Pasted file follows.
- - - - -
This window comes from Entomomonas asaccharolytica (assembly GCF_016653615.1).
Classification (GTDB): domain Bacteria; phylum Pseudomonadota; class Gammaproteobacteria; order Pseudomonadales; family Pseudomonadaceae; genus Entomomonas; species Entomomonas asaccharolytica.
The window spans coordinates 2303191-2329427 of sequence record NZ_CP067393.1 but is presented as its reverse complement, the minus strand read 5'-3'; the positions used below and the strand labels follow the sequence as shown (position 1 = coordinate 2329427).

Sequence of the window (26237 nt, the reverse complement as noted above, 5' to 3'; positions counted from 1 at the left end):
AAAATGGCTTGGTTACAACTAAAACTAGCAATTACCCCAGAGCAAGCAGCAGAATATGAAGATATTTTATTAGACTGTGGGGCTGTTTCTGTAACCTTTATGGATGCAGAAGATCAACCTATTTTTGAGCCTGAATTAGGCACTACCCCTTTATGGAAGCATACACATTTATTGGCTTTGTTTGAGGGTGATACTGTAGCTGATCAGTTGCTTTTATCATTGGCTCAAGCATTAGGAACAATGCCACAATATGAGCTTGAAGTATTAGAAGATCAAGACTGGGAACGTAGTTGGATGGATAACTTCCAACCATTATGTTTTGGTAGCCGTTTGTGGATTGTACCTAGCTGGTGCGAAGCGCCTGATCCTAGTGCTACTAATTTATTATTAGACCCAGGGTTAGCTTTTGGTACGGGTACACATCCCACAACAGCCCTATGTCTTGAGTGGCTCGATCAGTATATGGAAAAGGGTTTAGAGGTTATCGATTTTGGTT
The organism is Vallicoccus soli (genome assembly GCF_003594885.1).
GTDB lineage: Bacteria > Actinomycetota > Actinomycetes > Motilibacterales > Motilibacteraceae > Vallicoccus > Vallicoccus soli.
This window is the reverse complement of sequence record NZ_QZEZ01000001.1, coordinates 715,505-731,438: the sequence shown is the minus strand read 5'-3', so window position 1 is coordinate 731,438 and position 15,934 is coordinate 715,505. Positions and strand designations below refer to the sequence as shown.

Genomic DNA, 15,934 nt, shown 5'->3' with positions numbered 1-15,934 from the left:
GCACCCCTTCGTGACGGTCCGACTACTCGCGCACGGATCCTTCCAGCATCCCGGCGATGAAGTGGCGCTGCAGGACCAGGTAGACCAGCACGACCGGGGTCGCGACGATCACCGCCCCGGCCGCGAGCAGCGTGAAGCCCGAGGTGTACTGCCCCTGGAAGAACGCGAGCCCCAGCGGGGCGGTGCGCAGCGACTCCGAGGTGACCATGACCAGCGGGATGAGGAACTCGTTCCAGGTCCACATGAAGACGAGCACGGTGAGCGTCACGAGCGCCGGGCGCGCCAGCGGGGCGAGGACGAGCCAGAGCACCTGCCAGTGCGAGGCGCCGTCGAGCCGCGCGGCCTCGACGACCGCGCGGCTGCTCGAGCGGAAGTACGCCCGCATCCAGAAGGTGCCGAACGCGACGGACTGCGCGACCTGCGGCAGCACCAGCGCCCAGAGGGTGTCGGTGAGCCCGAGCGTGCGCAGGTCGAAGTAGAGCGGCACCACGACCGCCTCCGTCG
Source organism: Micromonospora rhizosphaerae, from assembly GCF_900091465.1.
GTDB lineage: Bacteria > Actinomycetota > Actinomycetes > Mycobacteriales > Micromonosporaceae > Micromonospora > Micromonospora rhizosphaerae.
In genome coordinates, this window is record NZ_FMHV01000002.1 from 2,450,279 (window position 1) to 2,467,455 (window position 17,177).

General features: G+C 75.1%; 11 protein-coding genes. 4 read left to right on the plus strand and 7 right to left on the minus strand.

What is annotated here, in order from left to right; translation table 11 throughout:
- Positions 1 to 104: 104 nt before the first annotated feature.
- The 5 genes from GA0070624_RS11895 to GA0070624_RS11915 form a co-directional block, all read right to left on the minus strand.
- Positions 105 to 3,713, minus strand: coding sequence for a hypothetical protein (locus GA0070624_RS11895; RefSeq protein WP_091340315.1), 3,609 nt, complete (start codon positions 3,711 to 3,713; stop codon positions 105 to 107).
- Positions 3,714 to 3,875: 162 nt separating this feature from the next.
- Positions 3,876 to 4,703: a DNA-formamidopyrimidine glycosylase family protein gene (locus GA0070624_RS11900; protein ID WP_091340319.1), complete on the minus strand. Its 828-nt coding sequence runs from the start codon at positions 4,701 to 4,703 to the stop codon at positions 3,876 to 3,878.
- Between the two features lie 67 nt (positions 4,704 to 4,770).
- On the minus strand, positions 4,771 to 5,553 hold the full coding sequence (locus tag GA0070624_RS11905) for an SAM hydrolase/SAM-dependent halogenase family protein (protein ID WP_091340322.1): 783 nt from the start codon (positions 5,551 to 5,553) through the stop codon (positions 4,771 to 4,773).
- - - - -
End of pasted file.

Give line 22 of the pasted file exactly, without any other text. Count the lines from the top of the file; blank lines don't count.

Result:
- On the minus strand, positions 4,771 to 5,553 hold the full coding sequence (locus tag GA0070624_RS11905) for an SAM hydrolase/SAM-dependent halogenase family protein (protein ID WP_091340322.1): 783 nt from the start codon (positions 5,551 to 5,553) through the stop codon (positions 4,771 to 4,773).